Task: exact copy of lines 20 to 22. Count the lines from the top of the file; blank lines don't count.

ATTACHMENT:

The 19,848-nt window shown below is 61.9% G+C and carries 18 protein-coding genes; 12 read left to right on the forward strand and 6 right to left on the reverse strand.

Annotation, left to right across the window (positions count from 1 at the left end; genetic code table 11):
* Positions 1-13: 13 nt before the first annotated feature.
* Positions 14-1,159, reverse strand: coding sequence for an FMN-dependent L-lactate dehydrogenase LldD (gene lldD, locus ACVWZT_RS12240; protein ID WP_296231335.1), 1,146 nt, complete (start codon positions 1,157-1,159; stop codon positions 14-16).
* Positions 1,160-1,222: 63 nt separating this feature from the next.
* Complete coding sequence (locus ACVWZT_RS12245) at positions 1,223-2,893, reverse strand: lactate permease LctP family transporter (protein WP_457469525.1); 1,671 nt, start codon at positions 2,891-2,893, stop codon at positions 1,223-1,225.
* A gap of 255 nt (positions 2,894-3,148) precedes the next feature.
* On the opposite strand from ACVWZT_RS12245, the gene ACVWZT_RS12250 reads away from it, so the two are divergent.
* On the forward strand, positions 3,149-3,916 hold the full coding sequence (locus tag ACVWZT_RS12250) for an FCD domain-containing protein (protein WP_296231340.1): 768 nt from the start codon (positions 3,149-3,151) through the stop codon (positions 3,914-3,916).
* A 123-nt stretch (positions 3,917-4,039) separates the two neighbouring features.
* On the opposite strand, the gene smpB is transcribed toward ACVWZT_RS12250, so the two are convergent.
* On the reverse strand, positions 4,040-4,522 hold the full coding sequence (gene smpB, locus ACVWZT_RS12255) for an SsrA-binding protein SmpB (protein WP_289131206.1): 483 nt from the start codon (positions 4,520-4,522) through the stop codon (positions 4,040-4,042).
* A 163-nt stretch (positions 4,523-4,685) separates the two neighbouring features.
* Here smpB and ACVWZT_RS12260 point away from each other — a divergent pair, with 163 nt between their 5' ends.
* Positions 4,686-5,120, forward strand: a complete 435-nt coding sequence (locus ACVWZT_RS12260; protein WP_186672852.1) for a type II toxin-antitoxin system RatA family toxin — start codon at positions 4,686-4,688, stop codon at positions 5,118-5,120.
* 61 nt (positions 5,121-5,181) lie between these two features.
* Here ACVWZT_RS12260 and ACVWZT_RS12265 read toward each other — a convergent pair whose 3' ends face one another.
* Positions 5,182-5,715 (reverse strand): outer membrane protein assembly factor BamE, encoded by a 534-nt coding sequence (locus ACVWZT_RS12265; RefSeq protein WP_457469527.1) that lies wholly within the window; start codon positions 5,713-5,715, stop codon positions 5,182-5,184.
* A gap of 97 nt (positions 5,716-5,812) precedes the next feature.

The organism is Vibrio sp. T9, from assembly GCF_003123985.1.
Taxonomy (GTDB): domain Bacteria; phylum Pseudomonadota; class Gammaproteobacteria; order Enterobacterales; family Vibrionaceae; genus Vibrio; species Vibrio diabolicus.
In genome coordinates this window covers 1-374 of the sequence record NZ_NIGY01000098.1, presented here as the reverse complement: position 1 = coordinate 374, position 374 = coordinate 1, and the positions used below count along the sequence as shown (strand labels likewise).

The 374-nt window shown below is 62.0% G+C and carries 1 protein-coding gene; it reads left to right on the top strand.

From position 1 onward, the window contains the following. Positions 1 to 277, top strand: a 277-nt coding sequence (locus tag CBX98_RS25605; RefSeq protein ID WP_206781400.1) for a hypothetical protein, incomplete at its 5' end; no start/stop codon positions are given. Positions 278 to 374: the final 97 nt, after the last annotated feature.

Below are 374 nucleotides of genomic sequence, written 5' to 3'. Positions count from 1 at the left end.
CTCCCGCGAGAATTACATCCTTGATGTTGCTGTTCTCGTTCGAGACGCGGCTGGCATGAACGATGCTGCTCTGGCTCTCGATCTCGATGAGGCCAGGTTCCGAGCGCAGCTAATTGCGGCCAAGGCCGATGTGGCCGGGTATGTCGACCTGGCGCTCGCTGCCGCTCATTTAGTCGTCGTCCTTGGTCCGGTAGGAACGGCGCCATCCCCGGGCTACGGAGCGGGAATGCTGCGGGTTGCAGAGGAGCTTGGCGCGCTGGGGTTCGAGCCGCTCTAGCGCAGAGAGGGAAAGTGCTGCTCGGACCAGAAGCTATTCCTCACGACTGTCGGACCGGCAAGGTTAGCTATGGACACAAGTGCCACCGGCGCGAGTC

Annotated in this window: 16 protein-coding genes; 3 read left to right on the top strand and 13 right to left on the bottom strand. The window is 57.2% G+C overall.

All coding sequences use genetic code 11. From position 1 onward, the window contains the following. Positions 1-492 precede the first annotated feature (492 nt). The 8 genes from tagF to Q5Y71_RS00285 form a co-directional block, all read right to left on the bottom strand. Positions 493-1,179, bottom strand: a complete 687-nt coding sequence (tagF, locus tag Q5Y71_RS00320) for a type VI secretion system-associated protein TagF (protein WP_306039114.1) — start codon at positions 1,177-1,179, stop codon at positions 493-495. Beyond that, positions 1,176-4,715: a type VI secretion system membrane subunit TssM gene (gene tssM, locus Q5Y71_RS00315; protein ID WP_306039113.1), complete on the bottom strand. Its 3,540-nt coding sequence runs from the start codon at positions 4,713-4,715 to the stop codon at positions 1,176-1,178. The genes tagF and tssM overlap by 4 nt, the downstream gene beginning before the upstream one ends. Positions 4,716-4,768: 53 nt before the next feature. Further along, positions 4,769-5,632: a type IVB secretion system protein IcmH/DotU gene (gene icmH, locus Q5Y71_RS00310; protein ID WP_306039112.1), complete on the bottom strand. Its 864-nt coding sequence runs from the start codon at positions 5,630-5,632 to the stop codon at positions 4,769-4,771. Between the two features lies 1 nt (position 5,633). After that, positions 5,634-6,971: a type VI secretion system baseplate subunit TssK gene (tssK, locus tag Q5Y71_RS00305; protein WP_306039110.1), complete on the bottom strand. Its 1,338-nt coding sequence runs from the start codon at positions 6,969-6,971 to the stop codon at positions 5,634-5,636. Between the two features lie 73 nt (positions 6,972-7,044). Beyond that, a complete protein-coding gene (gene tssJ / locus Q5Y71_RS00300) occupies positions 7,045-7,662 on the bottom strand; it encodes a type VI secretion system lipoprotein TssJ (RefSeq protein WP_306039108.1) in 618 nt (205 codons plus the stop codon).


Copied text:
The organism is Vibrio sp. T9, from assembly GCF_003123985.1.
Taxonomy (GTDB): domain Bacteria; phylum Pseudomonadota; class Gammaproteobacteria; order Enterobacterales; family Vibrionaceae; genus Vibrio; species Vibrio diabolicus.
In genome coordinates this window covers 1-374 of the sequence record NZ_NIGY01000098.1, presented here as the reverse complement: position 1 = coordinate 374, position 374 = coordinate 1, and the positions used below count along the sequence as shown (strand labels likewise).